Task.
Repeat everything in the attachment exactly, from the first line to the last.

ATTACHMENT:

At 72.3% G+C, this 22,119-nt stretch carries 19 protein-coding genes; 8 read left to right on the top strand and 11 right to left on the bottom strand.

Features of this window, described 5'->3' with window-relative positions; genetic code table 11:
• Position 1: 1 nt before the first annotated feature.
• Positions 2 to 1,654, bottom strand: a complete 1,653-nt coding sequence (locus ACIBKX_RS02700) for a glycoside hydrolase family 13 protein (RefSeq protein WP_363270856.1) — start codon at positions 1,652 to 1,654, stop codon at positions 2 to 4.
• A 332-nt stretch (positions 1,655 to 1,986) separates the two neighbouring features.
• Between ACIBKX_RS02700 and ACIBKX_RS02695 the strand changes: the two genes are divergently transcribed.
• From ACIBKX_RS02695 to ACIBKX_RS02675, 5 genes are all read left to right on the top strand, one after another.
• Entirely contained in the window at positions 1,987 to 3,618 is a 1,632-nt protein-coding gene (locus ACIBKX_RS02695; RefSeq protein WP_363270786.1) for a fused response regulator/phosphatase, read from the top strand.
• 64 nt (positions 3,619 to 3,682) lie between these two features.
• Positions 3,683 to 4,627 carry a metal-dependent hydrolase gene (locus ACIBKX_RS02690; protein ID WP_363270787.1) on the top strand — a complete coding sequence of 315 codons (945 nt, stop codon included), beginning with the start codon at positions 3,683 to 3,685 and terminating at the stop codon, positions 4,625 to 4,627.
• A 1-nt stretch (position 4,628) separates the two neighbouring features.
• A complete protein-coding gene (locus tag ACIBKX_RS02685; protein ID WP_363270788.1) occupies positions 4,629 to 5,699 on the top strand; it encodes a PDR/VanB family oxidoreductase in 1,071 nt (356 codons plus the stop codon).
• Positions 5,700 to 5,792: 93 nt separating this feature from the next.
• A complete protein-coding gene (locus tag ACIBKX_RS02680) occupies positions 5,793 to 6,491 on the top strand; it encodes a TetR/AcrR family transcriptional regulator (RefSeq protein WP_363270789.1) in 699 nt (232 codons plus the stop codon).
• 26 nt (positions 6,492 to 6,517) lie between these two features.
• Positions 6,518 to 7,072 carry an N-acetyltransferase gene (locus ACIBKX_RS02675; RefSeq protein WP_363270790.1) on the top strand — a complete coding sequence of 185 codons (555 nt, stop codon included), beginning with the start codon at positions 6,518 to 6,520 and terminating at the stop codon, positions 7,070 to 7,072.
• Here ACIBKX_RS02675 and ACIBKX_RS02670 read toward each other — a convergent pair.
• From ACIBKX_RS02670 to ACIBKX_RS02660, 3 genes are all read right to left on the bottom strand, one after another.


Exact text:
At 72.3% G+C, this 22,119-nt stretch carries 19 protein-coding genes; 8 read left to right on the top strand and 11 right to left on the bottom strand.

Features of this window, described 5'->3' with window-relative positions; genetic code table 11:
• Position 1: 1 nt before the first annotated feature.
• Positions 2 to 1,654, bottom strand: a complete 1,653-nt coding sequence (locus ACIBKX_RS02700) for a glycoside hydrolase family 13 protein (RefSeq protein WP_363270856.1) — start codon at positions 1,652 to 1,654, stop codon at positions 2 to 4.
• A 332-nt stretch (positions 1,655 to 1,986) separates the two neighbouring features.
• Between ACIBKX_RS02700 and ACIBKX_RS02695 the strand changes: the two genes are divergently transcribed.
• From ACIBKX_RS02695 to ACIBKX_RS02675, 5 genes are all read left to right on the top strand, one after another.
• Entirely contained in the window at positions 1,987 to 3,618 is a 1,632-nt protein-coding gene (locus ACIBKX_RS02695; RefSeq protein WP_363270786.1) for a fused response regulator/phosphatase, read from the top strand.
• 64 nt (positions 3,619 to 3,682) lie between these two features.
• Positions 3,683 to 4,627 carry a metal-dependent hydrolase gene (locus ACIBKX_RS02690; protein ID WP_363270787.1) on the top strand — a complete coding sequence of 315 codons (945 nt, stop codon included), beginning with the start codon at positions 3,683 to 3,685 and terminating at the stop codon, positions 4,625 to 4,627.
• A 1-nt stretch (position 4,628) separates the two neighbouring features.
• A complete protein-coding gene (locus tag ACIBKX_RS02685; protein ID WP_363270788.1) occupies positions 4,629 to 5,699 on the top strand; it encodes a PDR/VanB family oxidoreductase in 1,071 nt (356 codons plus the stop codon).
• Positions 5,700 to 5,792: 93 nt separating this feature from the next.
• A complete protein-coding gene (locus tag ACIBKX_RS02680) occupies positions 5,793 to 6,491 on the top strand; it encodes a TetR/AcrR family transcriptional regulator (RefSeq protein WP_363270789.1) in 699 nt (232 codons plus the stop codon).
• 26 nt (positions 6,492 to 6,517) lie between these two features.
• Positions 6,518 to 7,072 carry an N-acetyltransferase gene (locus ACIBKX_RS02675; RefSeq protein WP_363270790.1) on the top strand — a complete coding sequence of 185 codons (555 nt, stop codon included), beginning with the start codon at positions 6,518 to 6,520 and terminating at the stop codon, positions 7,070 to 7,072.
• Here ACIBKX_RS02675 and ACIBKX_RS02670 read toward each other — a convergent pair.
• From ACIBKX_RS02670 to ACIBKX_RS02660, 3 genes are all read right to left on the bottom strand, one after another.